Spine Health. PROCEDURE 1 — LYING PRONE

The patient adopts the prone lying position with the arms alongside the trunk and the head turned to one side. In this position the lumbar spine falls automatically into some degree of lordosis.

Fig. Lying prone.

Effects

In derangement with some degree of posterior displacement of the nuclear content of the disc the adoption of procedure 1 may cause, or contribute to, the reduction of the derangement provided enough time is allowed for the fluid nucleus to alter its position anteriorly. A period of five to ten minutes of relaxed prone lying is usually sufficient. This procedure is essential and the first step to be taken in the treatment and self-treatment of derangement.

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In patients with a major derangement, such as those presenting with an acute lumbar kyphosis, the natural lordosis of prone lying is unobtainable. These patients cannot tolerate the prone position unless they are lying over a few pillows, supporting their deformity in kyphosis.

In minor derangement situations the degree of posterior movement of the nucleus is relatively small. Prone lying may actually reduce the derangement without any other procedures being required in the treatment, provided sufficient time is allowed for the fluid mechanism to alter to a more anterior position. In these situations the prone position, though obtainable, may initially be painful. This does not indicate that the procedure is undesirable. The increase of pain in this position is nearly always felt centrally and is in fact desirable. If pain is produced or enhanced peripherally, the prone position must be considered harmful and should not be maintained.

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A basic requirement for the self-treatment of derangement is that the prone position can be obtained and maintained. In this position the patient will commence the self-manipulative procedures, based on the extension principle.

In dysfunction there is a loss of extension movement or a reduced lordosis. In some patients with extension dysfunction the loss of movement may be enough to prevent lying prone for more than a few minutes. For these people lying prone in bed or while sunbathing has become impossible, because soft tissue shortening has reduced the available range of movement and prolonged extension stress produces pain.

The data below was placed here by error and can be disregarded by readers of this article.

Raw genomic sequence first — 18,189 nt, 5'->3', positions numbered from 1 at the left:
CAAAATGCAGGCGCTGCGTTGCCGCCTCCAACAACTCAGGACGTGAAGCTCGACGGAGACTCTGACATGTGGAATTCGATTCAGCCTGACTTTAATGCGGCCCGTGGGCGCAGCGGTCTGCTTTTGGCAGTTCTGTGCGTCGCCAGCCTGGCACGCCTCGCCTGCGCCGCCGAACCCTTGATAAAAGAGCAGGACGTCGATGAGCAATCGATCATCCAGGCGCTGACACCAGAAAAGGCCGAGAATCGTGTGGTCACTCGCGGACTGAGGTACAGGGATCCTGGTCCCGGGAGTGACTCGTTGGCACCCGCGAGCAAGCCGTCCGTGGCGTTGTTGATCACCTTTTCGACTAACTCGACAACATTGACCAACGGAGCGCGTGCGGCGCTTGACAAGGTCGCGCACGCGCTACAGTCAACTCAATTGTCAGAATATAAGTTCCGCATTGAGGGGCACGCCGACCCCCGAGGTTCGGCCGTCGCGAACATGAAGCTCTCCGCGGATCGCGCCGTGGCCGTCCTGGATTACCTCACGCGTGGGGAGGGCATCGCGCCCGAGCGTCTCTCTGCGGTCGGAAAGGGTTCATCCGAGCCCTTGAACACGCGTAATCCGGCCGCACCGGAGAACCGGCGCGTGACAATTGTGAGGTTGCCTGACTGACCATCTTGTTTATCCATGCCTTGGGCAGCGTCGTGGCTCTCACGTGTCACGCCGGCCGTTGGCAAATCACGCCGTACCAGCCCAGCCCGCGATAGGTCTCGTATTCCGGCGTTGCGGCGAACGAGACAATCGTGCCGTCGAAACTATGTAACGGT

The prone lying procedure by itself is not sufficient to resolve extension dysfunction. However, when adopted regularly and in conjunction with other procedures, prone lying should become painless as lengthening of shortened tissues takes place.

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The prone lying position should be obtained by all patients attending for treatment of low back pain. It has been suggested that this position can be harmful because it increases and accentuates the lumbar lordosis. This applies only in a few situations: when we have failed to correct a relevant lateral shift prior to assuming the prone lying position; when extension produces or increases the compression on the sciatic nerve root; and in those rare derangements where nuclear material has accumulated anteriorly or antero-laterally, and prone lying increases the derangement. In all other instances the prone lying position is highly beneficial.

Patients with posterior derangement should after reduction be careful when arising from the prone position to standing. Every effort must be made to maintain the restored lordosis while moving from lying to standing in order to maintain the reduction of the derangement.